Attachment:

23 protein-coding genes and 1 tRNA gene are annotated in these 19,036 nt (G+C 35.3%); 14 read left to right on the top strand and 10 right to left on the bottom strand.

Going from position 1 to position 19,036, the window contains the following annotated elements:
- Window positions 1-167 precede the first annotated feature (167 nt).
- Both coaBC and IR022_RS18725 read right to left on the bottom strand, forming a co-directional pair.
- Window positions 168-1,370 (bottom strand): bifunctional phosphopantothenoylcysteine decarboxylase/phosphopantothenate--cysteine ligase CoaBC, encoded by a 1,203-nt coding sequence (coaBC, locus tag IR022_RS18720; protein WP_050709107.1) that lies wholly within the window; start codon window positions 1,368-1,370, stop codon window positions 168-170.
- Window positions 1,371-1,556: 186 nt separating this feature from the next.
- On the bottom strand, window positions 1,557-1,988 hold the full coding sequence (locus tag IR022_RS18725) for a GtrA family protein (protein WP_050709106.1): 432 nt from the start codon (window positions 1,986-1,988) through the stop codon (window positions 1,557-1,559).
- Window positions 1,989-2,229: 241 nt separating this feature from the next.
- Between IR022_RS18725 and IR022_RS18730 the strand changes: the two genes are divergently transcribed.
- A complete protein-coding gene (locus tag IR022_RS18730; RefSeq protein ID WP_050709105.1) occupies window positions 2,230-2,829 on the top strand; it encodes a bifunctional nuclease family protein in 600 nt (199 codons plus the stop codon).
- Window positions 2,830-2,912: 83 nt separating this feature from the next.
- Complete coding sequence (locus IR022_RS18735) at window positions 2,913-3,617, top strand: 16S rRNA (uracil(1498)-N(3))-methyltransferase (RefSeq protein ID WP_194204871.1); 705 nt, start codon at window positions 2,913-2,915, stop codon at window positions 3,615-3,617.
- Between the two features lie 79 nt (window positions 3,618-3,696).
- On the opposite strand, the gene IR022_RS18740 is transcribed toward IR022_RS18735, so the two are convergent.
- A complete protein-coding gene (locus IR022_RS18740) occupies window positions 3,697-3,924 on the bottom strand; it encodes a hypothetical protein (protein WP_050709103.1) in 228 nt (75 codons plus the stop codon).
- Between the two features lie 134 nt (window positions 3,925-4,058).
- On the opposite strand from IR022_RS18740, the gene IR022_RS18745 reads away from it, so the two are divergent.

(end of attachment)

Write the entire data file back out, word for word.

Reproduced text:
23 protein-coding genes and 1 tRNA gene are annotated in these 19,036 nt (G+C 35.3%); 14 read left to right on the top strand and 10 right to left on the bottom strand.

Going from position 1 to position 19,036, the window contains the following annotated elements:
- Window positions 1-167 precede the first annotated feature (167 nt).
- Both coaBC and IR022_RS18725 read right to left on the bottom strand, forming a co-directional pair.
- Window positions 168-1,370 (bottom strand): bifunctional phosphopantothenoylcysteine decarboxylase/phosphopantothenate--cysteine ligase CoaBC, encoded by a 1,203-nt coding sequence (coaBC, locus tag IR022_RS18720; protein WP_050709107.1) that lies wholly within the window; start codon window positions 1,368-1,370, stop codon window positions 168-170.
- Window positions 1,371-1,556: 186 nt separating this feature from the next.
- On the bottom strand, window positions 1,557-1,988 hold the full coding sequence (locus tag IR022_RS18725) for a GtrA family protein (protein WP_050709106.1): 432 nt from the start codon (window positions 1,986-1,988) through the stop codon (window positions 1,557-1,559).
- Window positions 1,989-2,229: 241 nt separating this feature from the next.
- Between IR022_RS18725 and IR022_RS18730 the strand changes: the two genes are divergently transcribed.
- A complete protein-coding gene (locus tag IR022_RS18730; RefSeq protein ID WP_050709105.1) occupies window positions 2,230-2,829 on the top strand; it encodes a bifunctional nuclease family protein in 600 nt (199 codons plus the stop codon).
- Window positions 2,830-2,912: 83 nt separating this feature from the next.
- Complete coding sequence (locus IR022_RS18735) at window positions 2,913-3,617, top strand: 16S rRNA (uracil(1498)-N(3))-methyltransferase (RefSeq protein ID WP_194204871.1); 705 nt, start codon at window positions 2,913-2,915, stop codon at window positions 3,615-3,617.
- Between the two features lie 79 nt (window positions 3,618-3,696).
- On the opposite strand, the gene IR022_RS18740 is transcribed toward IR022_RS18735, so the two are convergent.
- A complete protein-coding gene (locus IR022_RS18740) occupies window positions 3,697-3,924 on the bottom strand; it encodes a hypothetical protein (protein WP_050709103.1) in 228 nt (75 codons plus the stop codon).
- Between the two features lie 134 nt (window positions 3,925-4,058).
- On the opposite strand from IR022_RS18740, the gene IR022_RS18745 reads away from it, so the two are divergent.